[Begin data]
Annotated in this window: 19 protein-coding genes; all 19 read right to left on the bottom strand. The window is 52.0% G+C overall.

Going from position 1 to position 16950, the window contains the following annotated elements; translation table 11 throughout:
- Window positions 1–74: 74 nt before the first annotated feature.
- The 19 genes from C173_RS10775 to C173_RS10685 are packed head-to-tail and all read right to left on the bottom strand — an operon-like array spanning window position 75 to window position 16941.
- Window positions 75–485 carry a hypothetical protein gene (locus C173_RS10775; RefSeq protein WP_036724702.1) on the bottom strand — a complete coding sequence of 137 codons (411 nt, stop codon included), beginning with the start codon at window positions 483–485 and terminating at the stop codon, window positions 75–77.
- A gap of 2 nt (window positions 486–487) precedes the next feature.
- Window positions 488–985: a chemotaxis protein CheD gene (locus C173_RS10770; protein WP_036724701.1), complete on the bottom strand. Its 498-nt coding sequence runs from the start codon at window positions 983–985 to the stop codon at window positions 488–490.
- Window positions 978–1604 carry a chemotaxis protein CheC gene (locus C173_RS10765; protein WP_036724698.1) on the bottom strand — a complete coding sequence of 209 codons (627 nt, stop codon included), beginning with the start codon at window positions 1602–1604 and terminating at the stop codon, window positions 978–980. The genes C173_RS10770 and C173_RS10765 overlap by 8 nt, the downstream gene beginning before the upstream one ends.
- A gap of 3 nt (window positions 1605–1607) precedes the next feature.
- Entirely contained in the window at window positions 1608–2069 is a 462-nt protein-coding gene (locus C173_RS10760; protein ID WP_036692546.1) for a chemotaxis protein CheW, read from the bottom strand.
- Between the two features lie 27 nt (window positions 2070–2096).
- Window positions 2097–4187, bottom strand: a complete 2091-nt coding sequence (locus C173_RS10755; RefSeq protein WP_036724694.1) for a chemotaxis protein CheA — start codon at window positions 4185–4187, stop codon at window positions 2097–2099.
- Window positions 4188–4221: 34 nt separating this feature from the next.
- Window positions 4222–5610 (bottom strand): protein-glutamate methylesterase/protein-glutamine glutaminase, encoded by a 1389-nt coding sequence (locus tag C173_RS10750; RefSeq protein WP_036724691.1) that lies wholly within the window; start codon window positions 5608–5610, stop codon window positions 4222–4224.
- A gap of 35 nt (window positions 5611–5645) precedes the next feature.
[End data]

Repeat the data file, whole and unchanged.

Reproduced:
Annotated in this window: 19 protein-coding genes; all 19 read right to left on the bottom strand. The window is 52.0% G+C overall.

Going from position 1 to position 16950, the window contains the following annotated elements; translation table 11 throughout:
- Window positions 1–74: 74 nt before the first annotated feature.
- The 19 genes from C173_RS10775 to C173_RS10685 are packed head-to-tail and all read right to left on the bottom strand — an operon-like array spanning window position 75 to window position 16941.
- Window positions 75–485 carry a hypothetical protein gene (locus C173_RS10775; RefSeq protein WP_036724702.1) on the bottom strand — a complete coding sequence of 137 codons (411 nt, stop codon included), beginning with the start codon at window positions 483–485 and terminating at the stop codon, window positions 75–77.
- A gap of 2 nt (window positions 486–487) precedes the next feature.
- Window positions 488–985: a chemotaxis protein CheD gene (locus C173_RS10770; protein WP_036724701.1), complete on the bottom strand. Its 498-nt coding sequence runs from the start codon at window positions 983–985 to the stop codon at window positions 488–490.
- Window positions 978–1604 carry a chemotaxis protein CheC gene (locus C173_RS10765; protein WP_036724698.1) on the bottom strand — a complete coding sequence of 209 codons (627 nt, stop codon included), beginning with the start codon at window positions 1602–1604 and terminating at the stop codon, window positions 978–980. The genes C173_RS10770 and C173_RS10765 overlap by 8 nt, the downstream gene beginning before the upstream one ends.
- A gap of 3 nt (window positions 1605–1607) precedes the next feature.
- Entirely contained in the window at window positions 1608–2069 is a 462-nt protein-coding gene (locus C173_RS10760; protein ID WP_036692546.1) for a chemotaxis protein CheW, read from the bottom strand.
- Between the two features lie 27 nt (window positions 2070–2096).
- Window positions 2097–4187, bottom strand: a complete 2091-nt coding sequence (locus C173_RS10755; RefSeq protein WP_036724694.1) for a chemotaxis protein CheA — start codon at window positions 4185–4187, stop codon at window positions 2097–2099.
- Window positions 4188–4221: 34 nt separating this feature from the next.
- Window positions 4222–5610 (bottom strand): protein-glutamate methylesterase/protein-glutamine glutaminase, encoded by a 1389-nt coding sequence (locus tag C173_RS10750; RefSeq protein WP_036724691.1) that lies wholly within the window; start codon window positions 5608–5610, stop codon window positions 4222–4224.
- A gap of 35 nt (window positions 5611–5645) precedes the next feature.